Damon McLeese – TRANSCRIPT
So my mom died last year. She was 90 years old; she had fallen and broken her hip.
By the time she finally passed, it was a relief to everyone. The doctors told us she had about a 50/50 chance of making it a year, and it turns out they were right. The last six months of her life were actually pretty brutal. She went from living in her apartment to the hospital to the rehab center to the nursing home, a place she had tried to avoid her entire life. And I went from being the son that was seldom seen to the primary caregiver, decision-maker, and power of attorney for someone I barely knew anymore.
You see, in addition to the broken hip, she also had Alzheimer’s. And like the nearly 6 million people in this country living with Alzheimer’s, she was slowly and methodically losing herself, her presence, and her mind. I believe at some base level, most people with Alzheimer’s understand what is happening to them and they are fighting it every step of the way. Their biggest fear is that they’re going to be forgotten, that they’re becoming a lesser version of themselves. When you become a caregiver for someone with Alzheimer’s, you get good at dealing with the immediate.
You’re always dealing with some sort of crisis. You’re trying to fix problems that cannot be fixed and solve things that cannot be solved. In effect, I felt like I was an extension of the medical team, just dealing with the patient, not with the person. The other thing about Alzheimer’s is you never know what you’re going to get from day to day. One day you could be having a perfectly lovely conversation about something that happened 20 years ago, and the next, the person may not remember you.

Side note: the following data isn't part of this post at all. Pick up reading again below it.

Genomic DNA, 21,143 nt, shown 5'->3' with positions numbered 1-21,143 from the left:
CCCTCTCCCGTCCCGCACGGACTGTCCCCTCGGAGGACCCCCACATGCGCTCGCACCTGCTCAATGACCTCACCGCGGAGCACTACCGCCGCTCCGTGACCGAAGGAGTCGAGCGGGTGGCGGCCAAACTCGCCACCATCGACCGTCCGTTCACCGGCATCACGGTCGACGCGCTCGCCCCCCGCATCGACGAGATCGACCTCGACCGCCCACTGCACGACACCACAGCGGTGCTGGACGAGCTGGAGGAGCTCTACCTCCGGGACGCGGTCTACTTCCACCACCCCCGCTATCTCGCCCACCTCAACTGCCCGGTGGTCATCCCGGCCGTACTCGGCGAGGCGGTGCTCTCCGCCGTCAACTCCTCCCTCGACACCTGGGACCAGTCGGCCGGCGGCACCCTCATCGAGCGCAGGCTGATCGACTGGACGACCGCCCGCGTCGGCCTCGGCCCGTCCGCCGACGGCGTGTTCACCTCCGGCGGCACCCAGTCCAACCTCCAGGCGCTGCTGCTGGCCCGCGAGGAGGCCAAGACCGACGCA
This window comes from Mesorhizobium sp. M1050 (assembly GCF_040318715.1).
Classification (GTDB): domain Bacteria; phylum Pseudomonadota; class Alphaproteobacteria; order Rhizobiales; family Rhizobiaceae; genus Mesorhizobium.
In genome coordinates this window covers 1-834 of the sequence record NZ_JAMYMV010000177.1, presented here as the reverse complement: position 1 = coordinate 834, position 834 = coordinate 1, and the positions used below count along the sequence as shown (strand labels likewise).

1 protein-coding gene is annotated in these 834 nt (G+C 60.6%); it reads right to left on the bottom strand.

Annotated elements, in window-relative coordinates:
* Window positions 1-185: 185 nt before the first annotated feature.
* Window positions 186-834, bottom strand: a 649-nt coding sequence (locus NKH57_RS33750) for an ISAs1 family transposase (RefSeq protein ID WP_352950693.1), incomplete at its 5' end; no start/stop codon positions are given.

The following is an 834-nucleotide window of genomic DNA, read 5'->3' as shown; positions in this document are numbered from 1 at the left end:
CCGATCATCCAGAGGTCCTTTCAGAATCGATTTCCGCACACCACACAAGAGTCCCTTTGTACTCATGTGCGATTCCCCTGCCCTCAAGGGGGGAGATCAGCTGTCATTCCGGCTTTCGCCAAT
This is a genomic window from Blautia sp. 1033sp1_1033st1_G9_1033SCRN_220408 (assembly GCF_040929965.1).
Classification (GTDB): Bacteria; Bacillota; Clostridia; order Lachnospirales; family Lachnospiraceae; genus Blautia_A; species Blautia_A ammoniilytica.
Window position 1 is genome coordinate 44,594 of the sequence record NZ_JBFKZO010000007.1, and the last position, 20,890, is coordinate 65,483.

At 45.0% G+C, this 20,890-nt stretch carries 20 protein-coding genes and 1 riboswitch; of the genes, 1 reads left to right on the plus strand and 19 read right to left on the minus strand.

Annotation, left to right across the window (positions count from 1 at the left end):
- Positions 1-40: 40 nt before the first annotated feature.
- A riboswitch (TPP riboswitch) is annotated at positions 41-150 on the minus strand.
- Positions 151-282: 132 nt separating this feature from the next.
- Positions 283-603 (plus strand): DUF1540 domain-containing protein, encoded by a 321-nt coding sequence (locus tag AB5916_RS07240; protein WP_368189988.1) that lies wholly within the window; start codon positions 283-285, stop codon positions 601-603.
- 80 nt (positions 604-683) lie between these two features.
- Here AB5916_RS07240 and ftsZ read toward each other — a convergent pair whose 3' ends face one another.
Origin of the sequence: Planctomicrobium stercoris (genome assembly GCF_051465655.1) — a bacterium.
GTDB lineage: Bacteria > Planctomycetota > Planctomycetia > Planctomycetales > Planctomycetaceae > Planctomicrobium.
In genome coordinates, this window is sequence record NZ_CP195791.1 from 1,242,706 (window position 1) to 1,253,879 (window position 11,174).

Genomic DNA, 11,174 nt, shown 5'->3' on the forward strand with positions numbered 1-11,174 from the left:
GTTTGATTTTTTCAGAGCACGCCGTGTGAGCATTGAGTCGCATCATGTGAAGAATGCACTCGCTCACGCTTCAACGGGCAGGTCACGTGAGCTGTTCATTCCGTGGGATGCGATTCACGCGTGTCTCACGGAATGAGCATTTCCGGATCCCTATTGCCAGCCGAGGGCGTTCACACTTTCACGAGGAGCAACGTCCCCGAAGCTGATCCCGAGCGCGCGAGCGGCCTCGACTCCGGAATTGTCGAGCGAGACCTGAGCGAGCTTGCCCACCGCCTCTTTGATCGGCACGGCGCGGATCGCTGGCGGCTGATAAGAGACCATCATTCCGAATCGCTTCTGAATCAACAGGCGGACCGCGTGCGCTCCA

Very shortly before she died, I was called to the dreaded nursing home for whatever crisis was in store that day, and I stopped in to check on her. I said, “Mom, I can’t stay today.” I had a group of students doing a mural on the front of our building, and even though we had permission, graffiti is still very often viewed as an illegal activity, and sometimes the police show up. And she looked at me and she said, “I wish I could come with you. I’m so sick of doing coloring books, I could just spit.” And that really pissed me off.
You see, I realized she wasn’t talking about the cool coloring books that you can get at Barnes and Noble. Her only creative outlet was a children’s coloring book. We spend millions of dollars taking care of people in the last stages of their life, and the best we can do is children’s coloring books? I mean how many times as a child were you told to stay within the lines? I know I certainly was. But this really isn’t a story about me and my mom, nor is it even a story about Alzheimer’s.
It’s really a story about challenging assumptions. You see, I think every day about art, ability, and disability. My day job is to run a gallery for young people with disabilities to earn access to economic opportunities through their arts. Most of our students are locked out of economic opportunities, and we provide a place for them to come and create. Over the last 20 years, I’ve developed programs for people who are blind to take photographs, people who are deaf to dance, and people that don’t have arms to paint with their mouths.
Our programs have been recognized and replicated across the country and I’ve had the great honor of working with some of the most creative and talented artists in Colorado. In fact, the mural we were painting that day has become one of the most photographed murals in Denver. I realized I had never challenged my own assumptions. I had never thought about programming something for someone who may be cognitively challenged, people who may not be able to remember and build on what we did last week. So I realized the assumption that needed to be challenged was my own.